In This Article Student Participation

  • Introduction
  • Key Anthologies of Student Participation
  • Noteworthy Organizations

Education Student Participation
by
Dana L. Mitra
  • LAST REVIEWED: 28 April 2017
  • LAST MODIFIED: 15 December 2011
  • DOI: 10.1093/obo/9780199756810-0066

Introduction

A marked growth in student participation research has occurred in the past ten years. As the pressure to equate student outcomes with test scores increases, the broader democratic mission of schools is fading into the background. Rather than students being viewed as actors in the school system, they are typically constructed as part of the problem that needs to be fixed. The characterization of youth in American media tends to represent teenagers as uniformly resistant, rebellious, and determined to isolate themselves from adult-dominated structures. Consistent with this construction, research consistently finds that high school students frequently describe their school experiences as anonymous and powerless. To address this issue, student participation describes the many ways in which youth have opportunities to share in the school decisions that will shape their lives and the lives of their peers. Most often, student participation is focused on youth, who are defined as age 8 to 21. Current student participation efforts rarely resemble the student power efforts of the 1960s and 1970s. During that time, young people demanded the right to expression, due process, peaceful assembly, educational opportunity, and representation on school boards. Current emphasis on student voice fits within present-day contexts of school reform and student assessment by suggesting that educational change will be more successful if students participate. Whereas youth tend to have few opportunities for civic engagement, a growing body of research has examined the potential role of increasing student voice in schools.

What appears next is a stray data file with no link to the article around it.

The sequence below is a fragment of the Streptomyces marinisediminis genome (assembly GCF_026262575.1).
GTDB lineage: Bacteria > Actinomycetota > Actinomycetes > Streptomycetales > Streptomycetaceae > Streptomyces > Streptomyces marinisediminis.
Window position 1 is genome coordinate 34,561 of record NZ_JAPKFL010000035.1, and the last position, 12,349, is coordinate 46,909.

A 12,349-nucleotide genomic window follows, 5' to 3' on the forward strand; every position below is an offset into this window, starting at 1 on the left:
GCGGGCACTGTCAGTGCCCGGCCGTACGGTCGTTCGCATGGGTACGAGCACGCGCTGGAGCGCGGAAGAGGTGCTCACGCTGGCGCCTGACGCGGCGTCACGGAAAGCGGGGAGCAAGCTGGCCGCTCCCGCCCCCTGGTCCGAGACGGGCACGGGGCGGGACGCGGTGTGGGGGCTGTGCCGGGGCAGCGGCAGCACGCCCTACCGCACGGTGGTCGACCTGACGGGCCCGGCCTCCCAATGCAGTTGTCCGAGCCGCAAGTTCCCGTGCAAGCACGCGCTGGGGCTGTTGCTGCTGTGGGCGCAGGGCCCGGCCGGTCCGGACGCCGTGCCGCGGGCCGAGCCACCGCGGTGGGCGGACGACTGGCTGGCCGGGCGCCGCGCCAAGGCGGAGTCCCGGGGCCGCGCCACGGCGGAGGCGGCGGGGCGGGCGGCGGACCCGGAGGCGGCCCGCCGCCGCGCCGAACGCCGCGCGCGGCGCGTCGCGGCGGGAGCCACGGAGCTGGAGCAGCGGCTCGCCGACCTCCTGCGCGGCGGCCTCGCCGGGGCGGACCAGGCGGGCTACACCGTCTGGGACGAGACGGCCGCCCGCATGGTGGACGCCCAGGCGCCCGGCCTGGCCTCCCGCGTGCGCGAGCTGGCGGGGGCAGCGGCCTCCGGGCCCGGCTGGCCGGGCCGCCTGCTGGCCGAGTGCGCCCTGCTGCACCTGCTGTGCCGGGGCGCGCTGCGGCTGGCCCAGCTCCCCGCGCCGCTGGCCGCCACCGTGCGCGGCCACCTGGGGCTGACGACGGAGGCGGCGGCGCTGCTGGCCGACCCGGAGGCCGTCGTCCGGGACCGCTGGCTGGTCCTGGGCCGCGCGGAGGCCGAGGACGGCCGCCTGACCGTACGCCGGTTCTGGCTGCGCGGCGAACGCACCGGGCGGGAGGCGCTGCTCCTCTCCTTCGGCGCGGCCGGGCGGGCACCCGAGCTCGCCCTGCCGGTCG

Definition of Terms

Within the literature, a range of terms embody the spirit of student participation.

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